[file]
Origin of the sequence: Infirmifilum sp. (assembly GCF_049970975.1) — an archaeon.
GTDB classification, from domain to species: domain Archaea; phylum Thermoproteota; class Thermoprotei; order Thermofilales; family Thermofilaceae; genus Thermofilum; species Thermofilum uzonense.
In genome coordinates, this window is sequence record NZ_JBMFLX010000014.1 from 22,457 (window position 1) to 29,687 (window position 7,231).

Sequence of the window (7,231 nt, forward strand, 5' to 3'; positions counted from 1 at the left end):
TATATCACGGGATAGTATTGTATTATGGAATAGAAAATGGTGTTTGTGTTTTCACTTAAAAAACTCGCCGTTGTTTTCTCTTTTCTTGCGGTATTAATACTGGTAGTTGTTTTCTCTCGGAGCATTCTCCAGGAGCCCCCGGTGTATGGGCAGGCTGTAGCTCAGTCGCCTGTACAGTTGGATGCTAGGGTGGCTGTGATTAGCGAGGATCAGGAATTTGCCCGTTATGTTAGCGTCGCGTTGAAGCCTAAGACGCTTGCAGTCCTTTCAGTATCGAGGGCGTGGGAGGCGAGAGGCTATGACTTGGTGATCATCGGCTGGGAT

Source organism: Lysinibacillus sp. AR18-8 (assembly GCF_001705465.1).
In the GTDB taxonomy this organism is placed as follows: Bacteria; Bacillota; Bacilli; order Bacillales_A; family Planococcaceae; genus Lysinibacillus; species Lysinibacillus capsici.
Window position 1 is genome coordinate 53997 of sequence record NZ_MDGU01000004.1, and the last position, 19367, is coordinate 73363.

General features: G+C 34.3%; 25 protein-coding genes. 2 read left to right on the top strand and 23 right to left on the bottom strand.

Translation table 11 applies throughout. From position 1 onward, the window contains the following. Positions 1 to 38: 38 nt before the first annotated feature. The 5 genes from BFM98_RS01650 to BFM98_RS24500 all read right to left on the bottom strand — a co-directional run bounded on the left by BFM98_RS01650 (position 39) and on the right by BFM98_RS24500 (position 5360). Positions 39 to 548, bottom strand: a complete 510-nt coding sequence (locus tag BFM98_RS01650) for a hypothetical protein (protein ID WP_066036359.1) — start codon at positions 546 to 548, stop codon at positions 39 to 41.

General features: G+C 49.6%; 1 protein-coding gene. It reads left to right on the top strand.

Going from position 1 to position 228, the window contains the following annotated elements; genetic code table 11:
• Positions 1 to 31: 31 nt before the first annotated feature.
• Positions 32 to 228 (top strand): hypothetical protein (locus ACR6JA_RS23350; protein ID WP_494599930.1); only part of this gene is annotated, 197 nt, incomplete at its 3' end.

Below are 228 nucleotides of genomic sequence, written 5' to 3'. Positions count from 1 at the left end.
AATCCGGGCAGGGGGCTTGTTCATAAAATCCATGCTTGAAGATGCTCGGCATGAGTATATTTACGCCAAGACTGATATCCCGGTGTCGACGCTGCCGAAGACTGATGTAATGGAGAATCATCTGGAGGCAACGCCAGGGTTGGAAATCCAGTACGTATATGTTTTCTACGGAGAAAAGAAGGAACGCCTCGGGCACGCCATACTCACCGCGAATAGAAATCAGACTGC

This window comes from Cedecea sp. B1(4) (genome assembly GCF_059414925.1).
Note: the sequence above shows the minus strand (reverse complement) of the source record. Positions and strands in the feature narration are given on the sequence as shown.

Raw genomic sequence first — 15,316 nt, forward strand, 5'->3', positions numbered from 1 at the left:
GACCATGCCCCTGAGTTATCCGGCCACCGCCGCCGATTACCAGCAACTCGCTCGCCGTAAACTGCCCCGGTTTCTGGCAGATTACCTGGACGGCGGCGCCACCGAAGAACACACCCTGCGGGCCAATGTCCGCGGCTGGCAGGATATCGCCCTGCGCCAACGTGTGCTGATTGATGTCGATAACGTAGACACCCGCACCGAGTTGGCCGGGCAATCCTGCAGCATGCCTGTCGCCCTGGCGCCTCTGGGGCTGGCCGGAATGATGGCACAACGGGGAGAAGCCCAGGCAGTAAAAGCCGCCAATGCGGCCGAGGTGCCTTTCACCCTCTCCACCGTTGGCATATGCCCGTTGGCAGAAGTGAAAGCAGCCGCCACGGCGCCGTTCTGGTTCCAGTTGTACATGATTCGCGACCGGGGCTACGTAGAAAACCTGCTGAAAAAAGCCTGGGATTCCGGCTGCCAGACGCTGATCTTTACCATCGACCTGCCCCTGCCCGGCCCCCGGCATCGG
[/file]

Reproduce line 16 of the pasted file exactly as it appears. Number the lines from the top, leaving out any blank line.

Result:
AATCCGGGCAGGGGGCTTGTTCATAAAATCCATGCTTGAAGATGCTCGGCATGAGTATATTTACGCCAAGACTGATATCCCGGTGTCGACGCTGCCGAAGACTGATGTAATGGAGAATCATCTGGAGGCAACGCCAGGGTTGGAAATCCAGTACGTATATGTTTTCTACGGAGAAAAGAAGGAACGCCTCGGGCACGCCATACTCACCGCGAATAGAAATCAGACTGC